Friday, October 19, 2007

Pygamalion (The SOB Review)

Pygamalion (The SOB Review) - American Airlines Theatre, New York, NY

***1/2 (out of ****)

If you're looking for a class act on Broadway -- or five for that matter -- look no further than David Grindley's splendid five act revival of George Bernard Shaw's classic Pygmalion now gracing the stage of the American Airlines Theatre.

And while Jefferson Mays as Professor Henry Higgins is delivering yet another flawlessly superb performance, it's film actress Claire Danes who's a revelation in her Broadway debut. With amazing aplomb and grace, Danes portrays the gutter snipe named Eliza Doolittle, first devouring the common street girl's accent and then morphing into the classy dame who unwittingly helps Higgins win a bet.

At that moment when the indefatigably clueless and rude professor deigns to utter the line, "Silly people don't know their own silly business," to an equally compelling Boyd Gaines (as his fellow confirmed bachelor, the genteel Colonel Pickering) -- particularly as the former pats Eliza's head as if she were a pet -- Shaw neatly underscores his overarching point that class ain't all it's cracked up to be. It's also the type of delicious Edwardian irony that makes this play such a classic.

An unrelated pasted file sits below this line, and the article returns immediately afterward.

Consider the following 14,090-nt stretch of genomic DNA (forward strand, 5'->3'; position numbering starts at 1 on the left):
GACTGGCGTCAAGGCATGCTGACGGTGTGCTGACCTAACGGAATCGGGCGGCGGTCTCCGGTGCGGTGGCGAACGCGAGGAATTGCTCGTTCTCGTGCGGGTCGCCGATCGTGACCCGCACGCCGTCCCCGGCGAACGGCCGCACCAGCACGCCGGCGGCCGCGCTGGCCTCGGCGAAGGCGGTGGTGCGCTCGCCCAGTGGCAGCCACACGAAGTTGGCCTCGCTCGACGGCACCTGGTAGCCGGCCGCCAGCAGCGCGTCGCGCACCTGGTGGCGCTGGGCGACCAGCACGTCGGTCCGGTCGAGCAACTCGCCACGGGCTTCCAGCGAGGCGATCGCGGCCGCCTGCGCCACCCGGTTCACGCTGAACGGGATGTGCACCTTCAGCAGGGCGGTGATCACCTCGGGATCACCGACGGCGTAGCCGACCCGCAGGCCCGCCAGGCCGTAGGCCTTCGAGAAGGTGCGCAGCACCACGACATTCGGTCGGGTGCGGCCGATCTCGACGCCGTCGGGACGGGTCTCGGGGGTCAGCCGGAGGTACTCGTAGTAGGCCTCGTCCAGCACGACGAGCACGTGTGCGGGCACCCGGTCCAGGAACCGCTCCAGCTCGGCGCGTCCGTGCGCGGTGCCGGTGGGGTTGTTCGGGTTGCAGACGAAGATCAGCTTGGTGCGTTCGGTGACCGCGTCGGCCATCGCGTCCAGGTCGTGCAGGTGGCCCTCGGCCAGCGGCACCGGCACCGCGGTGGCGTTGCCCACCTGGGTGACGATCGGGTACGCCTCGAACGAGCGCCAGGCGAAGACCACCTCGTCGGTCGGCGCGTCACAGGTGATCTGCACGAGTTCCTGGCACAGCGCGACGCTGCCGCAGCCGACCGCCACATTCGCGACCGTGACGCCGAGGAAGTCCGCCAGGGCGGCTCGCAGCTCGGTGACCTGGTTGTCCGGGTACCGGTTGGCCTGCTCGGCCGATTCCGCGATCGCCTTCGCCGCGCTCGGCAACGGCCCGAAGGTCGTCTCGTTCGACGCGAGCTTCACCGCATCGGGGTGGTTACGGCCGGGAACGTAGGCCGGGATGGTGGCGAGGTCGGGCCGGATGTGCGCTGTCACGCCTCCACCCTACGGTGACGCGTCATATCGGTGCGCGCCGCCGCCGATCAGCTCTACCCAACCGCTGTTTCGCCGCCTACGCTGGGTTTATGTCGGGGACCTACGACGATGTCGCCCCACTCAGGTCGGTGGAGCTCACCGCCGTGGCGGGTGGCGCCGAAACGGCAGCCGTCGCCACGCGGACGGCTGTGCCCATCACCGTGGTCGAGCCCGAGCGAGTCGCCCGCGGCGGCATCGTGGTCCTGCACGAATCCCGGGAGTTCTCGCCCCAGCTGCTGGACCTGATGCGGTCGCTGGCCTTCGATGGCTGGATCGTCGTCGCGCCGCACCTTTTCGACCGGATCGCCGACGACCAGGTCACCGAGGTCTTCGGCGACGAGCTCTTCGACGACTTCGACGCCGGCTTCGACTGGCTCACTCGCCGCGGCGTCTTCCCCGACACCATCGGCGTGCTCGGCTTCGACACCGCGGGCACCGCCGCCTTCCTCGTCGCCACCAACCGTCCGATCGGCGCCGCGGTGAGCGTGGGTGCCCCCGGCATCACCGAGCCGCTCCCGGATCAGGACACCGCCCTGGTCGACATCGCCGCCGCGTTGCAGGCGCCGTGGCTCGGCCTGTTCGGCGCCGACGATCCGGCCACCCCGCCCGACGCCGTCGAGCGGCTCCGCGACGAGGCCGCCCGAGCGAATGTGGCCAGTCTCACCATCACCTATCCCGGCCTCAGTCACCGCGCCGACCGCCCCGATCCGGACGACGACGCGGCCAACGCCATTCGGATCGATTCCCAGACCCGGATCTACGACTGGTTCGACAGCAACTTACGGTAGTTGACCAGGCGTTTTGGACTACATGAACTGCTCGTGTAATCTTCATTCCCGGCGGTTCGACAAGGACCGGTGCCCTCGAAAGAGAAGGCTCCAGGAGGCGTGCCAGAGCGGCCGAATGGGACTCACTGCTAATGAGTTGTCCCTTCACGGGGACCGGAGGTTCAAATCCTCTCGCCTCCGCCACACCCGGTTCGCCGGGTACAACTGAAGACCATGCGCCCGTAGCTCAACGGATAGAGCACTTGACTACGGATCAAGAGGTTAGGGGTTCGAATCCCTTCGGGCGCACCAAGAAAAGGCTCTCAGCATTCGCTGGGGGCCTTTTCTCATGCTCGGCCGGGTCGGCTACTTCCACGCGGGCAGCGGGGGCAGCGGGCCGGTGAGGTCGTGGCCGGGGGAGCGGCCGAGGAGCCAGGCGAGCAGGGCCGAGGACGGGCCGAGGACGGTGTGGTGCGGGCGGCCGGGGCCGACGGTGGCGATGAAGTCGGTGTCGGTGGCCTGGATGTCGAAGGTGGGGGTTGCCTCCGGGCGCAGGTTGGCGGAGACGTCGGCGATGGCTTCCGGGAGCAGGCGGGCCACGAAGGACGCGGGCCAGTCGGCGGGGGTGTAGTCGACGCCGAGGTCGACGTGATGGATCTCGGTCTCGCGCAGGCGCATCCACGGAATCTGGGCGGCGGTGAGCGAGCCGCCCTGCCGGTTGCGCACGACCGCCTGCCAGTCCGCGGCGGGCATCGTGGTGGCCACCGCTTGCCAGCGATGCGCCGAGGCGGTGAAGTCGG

Through the boorish and overbearing Professor Higgins -- nicely counterbalanced by the earthy philosophy of Eliza's undeserving poor father Alfred (Jay O. Saunders in a humorous spot-on performance) -- Shaw not only demonstrates that human decency has little to do with class distinctions, but also that intellectualism and common sense don't necessarily go hand in hand.

And speaking of class, Helen Carey as Mrs. Higgins is the epitome of noblesse oblige, as she ponders early on what is to become of poor Eliza, long before the flower girl herself realizes that there's no turning back to the life she once had. She serves as a strong moral compass, trying to redirect her errant son.

I adore this show and its genuine blissful humanity that echoes in the music of its lyrical spoken word. Concerns among its characters over swear words like "devil," let alone "buggery," remain quaint chestnuts, reminding us how far we've come or gone.

Thanks to Grindley's sharp direction, accentuated quite literally by Majella Hurley's dialect coaching, this Pymalion moves swiftly with focus. Helping the five acts roll is the exquisite scenic design by Jonathan Fensom that magically transports us from a rainy evening at London's Covent Garden to the professor's study to Mrs. Higgins' parlor with the ease of his zigzagging sets (Fensom also does the honors with his costume designs).

Pygmalion is one period piece that seems timeless and well-worth revisiting. I strongly recommend this show.

This is Steve On Broadway (SOB).

Click here for tickets.
Related Stories:
Come What Mays, My Fair Danes Opens Tonight (October 18, 2007)
Pygmalion Revival: There Is Nothing Like A Danes? (July 10, 2007)

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